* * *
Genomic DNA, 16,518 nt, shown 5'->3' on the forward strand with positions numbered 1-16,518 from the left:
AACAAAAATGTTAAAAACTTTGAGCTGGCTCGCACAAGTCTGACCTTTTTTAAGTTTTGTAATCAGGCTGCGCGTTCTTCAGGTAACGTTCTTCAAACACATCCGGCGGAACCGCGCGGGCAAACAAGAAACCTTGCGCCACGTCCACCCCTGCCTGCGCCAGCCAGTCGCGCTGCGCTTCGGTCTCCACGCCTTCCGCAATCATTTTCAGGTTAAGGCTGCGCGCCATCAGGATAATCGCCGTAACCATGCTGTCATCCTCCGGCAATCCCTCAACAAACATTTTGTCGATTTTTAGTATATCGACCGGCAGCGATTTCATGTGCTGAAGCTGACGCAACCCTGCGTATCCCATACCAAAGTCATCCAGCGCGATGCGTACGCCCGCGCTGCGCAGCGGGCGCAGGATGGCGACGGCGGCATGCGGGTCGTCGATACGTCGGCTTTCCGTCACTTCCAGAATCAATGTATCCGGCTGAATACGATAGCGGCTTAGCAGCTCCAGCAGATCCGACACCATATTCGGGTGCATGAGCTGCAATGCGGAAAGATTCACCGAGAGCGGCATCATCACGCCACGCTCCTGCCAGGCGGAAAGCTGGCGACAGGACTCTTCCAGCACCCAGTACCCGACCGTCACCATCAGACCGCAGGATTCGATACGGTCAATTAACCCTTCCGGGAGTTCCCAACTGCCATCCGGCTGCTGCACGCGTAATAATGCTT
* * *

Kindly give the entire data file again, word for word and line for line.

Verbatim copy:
Genomic DNA, 16,518 nt, shown 5'->3' on the forward strand with positions numbered 1-16,518 from the left:
AACAAAAATGTTAAAAACTTTGAGCTGGCTCGCACAAGTCTGACCTTTTTTAAGTTTTGTAATCAGGCTGCGCGTTCTTCAGGTAACGTTCTTCAAACACATCCGGCGGAACCGCGCGGGCAAACAAGAAACCTTGCGCCACGTCCACCCCTGCCTGCGCCAGCCAGTCGCGCTGCGCTTCGGTCTCCACGCCTTCCGCAATCATTTTCAGGTTAAGGCTGCGCGCCATCAGGATAATCGCCGTAACCATGCTGTCATCCTCCGGCAATCCCTCAACAAACATTTTGTCGATTTTTAGTATATCGACCGGCAGCGATTTCATGTGCTGAAGCTGACGCAACCCTGCGTATCCCATACCAAAGTCATCCAGCGCGATGCGTACGCCCGCGCTGCGCAGCGGGCGCAGGATGGCGACGGCGGCATGCGGGTCGTCGATACGTCGGCTTTCCGTCACTTCCAGAATCAATGTATCCGGCTGAATACGATAGCGGCTTAGCAGCTCCAGCAGATCCGACACCATATTCGGGTGCATGAGCTGCAATGCGGAAAGATTCACCGAGAGCGGCATCATCACGCCACGCTCCTGCCAGGCGGAAAGCTGGCGACAGGACTCTTCCAGCACCCAGTACCCGACCGTCACCATCAGACCGCAGGATTCGATACGGTCAATTAACCCTTCCGGGAGTTCCCAACTGCCATCCGGCTGCTGCACGCGTAATAATGCTT